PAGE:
What Shortness of Breath feels like for Those with COPD

Work and Effort of Breathing  in COPD  An on-line publication this week by Chang and colleagues in the journal Chest describes the experience of breathing difficulty as reported by those who have COPD. The first author is Andrew Chang, a medical student at the Geisel School of Medicine at Dartmouth. He worked on this research study between his 1st and 2nd years of medical school with three Pulmonary doctors on the staff of Dartmouth-Hitchcock Medical Center. In the study, patients with different respiratory conditions answered “Yes” or “No” for each of 15 different statements that described  experiences of breathing discomfort. Then, each person was asked to select the “Best Three” that most closely matched how they felt when short of breath doing daily activities. Here are the “Best Three” statements chosen by 68 individuals with COPD:
  1. I feel out of breath.
  2. My breathing requires effort.
  3. I cannot get enough air in.
Does your breathing difficulty match up with these statements? These experiences are considered to be due to the work and effort required by the breathing muscles to breathe in (inspire). Because those with COPD have narrowed breathing tubes (airways), it is often difficult to get all of the air out when exhaling. As a result, air is trapped in the lung leading to hyperinflation of the lungs as shown in the figure.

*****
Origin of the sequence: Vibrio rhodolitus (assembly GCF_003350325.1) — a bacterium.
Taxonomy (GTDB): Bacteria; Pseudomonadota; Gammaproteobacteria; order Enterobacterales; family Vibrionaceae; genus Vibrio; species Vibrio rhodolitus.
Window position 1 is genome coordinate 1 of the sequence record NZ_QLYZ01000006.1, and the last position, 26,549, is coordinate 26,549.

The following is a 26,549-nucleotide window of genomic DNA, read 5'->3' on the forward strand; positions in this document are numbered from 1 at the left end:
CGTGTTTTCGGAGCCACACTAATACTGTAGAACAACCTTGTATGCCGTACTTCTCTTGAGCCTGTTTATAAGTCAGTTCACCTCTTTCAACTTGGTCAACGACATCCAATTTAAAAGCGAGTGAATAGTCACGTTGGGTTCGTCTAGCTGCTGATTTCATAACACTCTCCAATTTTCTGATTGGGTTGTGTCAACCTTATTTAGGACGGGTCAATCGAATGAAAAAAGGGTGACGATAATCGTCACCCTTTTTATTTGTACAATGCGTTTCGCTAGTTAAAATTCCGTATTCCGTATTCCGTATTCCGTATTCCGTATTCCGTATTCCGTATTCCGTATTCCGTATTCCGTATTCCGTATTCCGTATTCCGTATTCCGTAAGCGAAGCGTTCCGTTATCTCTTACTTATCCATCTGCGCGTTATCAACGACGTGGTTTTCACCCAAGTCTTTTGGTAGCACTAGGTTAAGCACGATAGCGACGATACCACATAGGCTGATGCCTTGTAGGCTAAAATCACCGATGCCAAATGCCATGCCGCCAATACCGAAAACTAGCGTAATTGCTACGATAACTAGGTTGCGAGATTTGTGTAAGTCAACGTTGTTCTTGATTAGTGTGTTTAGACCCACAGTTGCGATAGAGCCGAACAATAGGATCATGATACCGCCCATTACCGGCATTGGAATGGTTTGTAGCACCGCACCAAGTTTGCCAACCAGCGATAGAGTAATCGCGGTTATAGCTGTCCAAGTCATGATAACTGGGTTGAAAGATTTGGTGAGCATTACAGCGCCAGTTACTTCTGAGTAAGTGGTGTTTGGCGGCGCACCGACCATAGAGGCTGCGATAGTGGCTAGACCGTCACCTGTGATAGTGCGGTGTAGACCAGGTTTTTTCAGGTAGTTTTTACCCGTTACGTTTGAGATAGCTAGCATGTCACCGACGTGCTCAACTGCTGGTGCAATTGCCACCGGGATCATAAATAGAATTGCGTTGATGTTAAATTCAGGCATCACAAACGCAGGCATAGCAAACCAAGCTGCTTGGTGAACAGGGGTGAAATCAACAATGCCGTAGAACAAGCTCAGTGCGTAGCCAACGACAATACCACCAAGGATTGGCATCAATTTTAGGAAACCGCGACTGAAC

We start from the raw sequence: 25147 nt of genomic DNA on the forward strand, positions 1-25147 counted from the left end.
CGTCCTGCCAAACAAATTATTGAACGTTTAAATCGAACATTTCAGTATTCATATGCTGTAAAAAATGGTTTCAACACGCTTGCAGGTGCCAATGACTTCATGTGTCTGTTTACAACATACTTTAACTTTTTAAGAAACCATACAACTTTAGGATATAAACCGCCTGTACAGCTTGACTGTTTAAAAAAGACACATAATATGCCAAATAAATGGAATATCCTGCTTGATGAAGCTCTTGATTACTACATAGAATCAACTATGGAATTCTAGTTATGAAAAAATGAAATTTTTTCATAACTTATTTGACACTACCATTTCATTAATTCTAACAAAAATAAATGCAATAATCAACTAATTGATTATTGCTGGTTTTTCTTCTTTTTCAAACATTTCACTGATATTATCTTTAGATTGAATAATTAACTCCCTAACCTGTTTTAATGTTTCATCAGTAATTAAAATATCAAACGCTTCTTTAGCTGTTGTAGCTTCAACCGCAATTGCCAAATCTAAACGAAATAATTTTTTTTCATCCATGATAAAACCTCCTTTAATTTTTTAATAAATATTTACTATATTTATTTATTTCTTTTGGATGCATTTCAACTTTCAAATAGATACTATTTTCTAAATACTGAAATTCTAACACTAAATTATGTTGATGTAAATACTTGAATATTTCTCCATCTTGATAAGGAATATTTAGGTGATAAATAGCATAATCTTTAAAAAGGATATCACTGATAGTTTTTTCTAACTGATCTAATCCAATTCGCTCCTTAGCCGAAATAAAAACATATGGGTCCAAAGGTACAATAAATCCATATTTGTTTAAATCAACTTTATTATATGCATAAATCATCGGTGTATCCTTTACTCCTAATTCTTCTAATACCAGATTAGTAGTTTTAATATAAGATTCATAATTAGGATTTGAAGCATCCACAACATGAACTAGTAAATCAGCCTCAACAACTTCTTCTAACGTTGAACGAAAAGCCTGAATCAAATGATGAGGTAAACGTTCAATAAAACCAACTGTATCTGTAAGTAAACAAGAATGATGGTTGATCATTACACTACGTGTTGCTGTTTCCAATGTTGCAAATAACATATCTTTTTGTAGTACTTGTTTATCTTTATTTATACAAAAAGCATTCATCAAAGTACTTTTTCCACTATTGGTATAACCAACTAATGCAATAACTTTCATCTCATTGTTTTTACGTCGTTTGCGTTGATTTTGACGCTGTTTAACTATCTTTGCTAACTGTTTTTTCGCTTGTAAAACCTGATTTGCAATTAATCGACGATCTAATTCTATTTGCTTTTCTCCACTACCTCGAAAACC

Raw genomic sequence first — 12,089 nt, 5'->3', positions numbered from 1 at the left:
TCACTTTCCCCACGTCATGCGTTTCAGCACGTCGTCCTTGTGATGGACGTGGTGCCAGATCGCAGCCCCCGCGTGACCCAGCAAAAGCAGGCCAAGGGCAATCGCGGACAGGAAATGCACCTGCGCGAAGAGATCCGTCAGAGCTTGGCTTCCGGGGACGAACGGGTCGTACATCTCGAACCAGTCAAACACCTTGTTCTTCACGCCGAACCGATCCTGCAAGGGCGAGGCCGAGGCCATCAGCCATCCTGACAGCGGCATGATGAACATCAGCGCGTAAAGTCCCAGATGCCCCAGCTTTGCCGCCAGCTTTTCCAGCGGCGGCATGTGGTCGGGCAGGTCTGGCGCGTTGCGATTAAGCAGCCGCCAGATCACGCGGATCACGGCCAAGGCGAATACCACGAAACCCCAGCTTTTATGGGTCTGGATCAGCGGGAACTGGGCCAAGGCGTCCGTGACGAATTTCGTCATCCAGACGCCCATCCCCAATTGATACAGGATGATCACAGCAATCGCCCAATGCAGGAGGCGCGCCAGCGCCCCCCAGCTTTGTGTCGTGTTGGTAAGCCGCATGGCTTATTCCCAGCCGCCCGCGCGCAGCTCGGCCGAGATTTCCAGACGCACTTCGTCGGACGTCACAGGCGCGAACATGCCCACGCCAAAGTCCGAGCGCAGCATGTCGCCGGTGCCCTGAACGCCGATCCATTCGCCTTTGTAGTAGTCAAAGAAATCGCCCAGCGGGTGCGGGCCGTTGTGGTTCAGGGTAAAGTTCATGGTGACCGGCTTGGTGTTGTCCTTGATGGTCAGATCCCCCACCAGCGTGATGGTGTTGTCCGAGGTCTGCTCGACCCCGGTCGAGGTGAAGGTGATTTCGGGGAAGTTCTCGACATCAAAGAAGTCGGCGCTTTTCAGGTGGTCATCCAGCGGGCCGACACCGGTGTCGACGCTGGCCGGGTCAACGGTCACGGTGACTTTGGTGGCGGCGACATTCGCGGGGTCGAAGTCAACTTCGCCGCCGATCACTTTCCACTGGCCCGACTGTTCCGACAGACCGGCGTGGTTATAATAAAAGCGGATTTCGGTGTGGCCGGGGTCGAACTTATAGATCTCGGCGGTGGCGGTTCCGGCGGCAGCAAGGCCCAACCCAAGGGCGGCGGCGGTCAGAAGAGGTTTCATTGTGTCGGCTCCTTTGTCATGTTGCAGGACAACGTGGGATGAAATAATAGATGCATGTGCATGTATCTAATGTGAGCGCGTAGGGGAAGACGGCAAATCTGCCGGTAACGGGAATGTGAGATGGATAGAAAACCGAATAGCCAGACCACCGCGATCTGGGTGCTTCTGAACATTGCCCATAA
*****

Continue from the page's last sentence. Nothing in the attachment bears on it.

On left: Normal size of lungs. On right: lungs are larger due to inability to exhale completely. This is called HYPERINFLATION.

On left: Normal size of lungs.
On right: lungs are larger due to inability to exhale completely. This is called HYPERINFLATION.

  As a result of the hyperinflation of the lungs, the diaphragm (the main muscle of breathing) has to work harder when it contracts to breathe air in.  This added work and effort of the diaphragm is sensed by those who have COPD. This is the major reason why someone with COPD finds that it is hard to breathe or have shortness of breath. Bronchodilator medications are the cornerstone for treatment of COPD because they open the breathing tubes (airways). This allows more air to be exhaled and thereby reduces hyperinflation – making it easier to breathe. Long-acting bronchodilators that last 12 – 24 hours provide more sustained benefit than the short-acting inhalers (typically last 4 hours). Hopefully, this information will help you understand why taking your bronchodilator medications regularly is important for your breathing.  

Donald A. Mahler, M.D. is Emeritus Professor of Medicine at Geisel School of Medicine at Dartmouth in Hanover, New Hampshire. He works as a pulmonary physician at Valley Regional Hospital in Claremont, NH, where he is Director of Respiratory Services.